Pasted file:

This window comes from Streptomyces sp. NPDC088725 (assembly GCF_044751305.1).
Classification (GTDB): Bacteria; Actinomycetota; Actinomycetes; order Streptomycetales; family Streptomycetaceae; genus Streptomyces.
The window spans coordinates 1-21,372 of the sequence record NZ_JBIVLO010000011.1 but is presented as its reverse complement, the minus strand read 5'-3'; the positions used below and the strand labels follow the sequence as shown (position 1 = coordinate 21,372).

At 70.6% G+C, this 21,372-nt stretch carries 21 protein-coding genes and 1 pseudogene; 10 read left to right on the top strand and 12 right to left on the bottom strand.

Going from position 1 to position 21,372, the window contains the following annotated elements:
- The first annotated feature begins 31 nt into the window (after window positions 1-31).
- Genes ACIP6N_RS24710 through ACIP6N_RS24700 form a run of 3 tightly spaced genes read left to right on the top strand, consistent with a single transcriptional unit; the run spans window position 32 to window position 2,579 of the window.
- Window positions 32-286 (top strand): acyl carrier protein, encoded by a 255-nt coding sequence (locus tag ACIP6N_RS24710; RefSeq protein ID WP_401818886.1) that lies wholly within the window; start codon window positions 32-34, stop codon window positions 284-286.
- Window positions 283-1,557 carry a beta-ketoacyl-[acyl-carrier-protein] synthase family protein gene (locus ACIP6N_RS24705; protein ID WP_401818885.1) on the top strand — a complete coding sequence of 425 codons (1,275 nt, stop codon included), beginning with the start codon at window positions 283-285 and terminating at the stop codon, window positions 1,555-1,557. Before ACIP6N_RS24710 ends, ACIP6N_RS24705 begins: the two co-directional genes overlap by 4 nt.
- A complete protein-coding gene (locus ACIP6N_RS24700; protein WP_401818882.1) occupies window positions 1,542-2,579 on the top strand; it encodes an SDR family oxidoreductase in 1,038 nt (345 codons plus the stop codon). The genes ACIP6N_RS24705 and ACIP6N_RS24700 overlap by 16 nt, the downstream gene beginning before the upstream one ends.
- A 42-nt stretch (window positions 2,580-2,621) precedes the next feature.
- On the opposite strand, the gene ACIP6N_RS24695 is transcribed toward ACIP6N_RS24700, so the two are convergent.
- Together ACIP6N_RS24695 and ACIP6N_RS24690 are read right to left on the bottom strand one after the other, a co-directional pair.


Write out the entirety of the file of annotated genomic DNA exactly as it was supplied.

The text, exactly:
This window comes from Streptomyces sp. NPDC088725 (assembly GCF_044751305.1).
Classification (GTDB): Bacteria; Actinomycetota; Actinomycetes; order Streptomycetales; family Streptomycetaceae; genus Streptomyces.
The window spans coordinates 1-21,372 of the sequence record NZ_JBIVLO010000011.1 but is presented as its reverse complement, the minus strand read 5'-3'; the positions used below and the strand labels follow the sequence as shown (position 1 = coordinate 21,372).

At 70.6% G+C, this 21,372-nt stretch carries 21 protein-coding genes and 1 pseudogene; 10 read left to right on the top strand and 12 right to left on the bottom strand.

Going from position 1 to position 21,372, the window contains the following annotated elements:
- The first annotated feature begins 31 nt into the window (after window positions 1-31).
- Genes ACIP6N_RS24710 through ACIP6N_RS24700 form a run of 3 tightly spaced genes read left to right on the top strand, consistent with a single transcriptional unit; the run spans window position 32 to window position 2,579 of the window.
- Window positions 32-286 (top strand): acyl carrier protein, encoded by a 255-nt coding sequence (locus tag ACIP6N_RS24710; RefSeq protein ID WP_401818886.1) that lies wholly within the window; start codon window positions 32-34, stop codon window positions 284-286.
- Window positions 283-1,557 carry a beta-ketoacyl-[acyl-carrier-protein] synthase family protein gene (locus ACIP6N_RS24705; protein ID WP_401818885.1) on the top strand — a complete coding sequence of 425 codons (1,275 nt, stop codon included), beginning with the start codon at window positions 283-285 and terminating at the stop codon, window positions 1,555-1,557. Before ACIP6N_RS24710 ends, ACIP6N_RS24705 begins: the two co-directional genes overlap by 4 nt.
- A complete protein-coding gene (locus ACIP6N_RS24700; protein WP_401818882.1) occupies window positions 1,542-2,579 on the top strand; it encodes an SDR family oxidoreductase in 1,038 nt (345 codons plus the stop codon). The genes ACIP6N_RS24705 and ACIP6N_RS24700 overlap by 16 nt, the downstream gene beginning before the upstream one ends.
- A 42-nt stretch (window positions 2,580-2,621) precedes the next feature.
- On the opposite strand, the gene ACIP6N_RS24695 is transcribed toward ACIP6N_RS24700, so the two are convergent.
- Together ACIP6N_RS24695 and ACIP6N_RS24690 are read right to left on the bottom strand one after the other, a co-directional pair.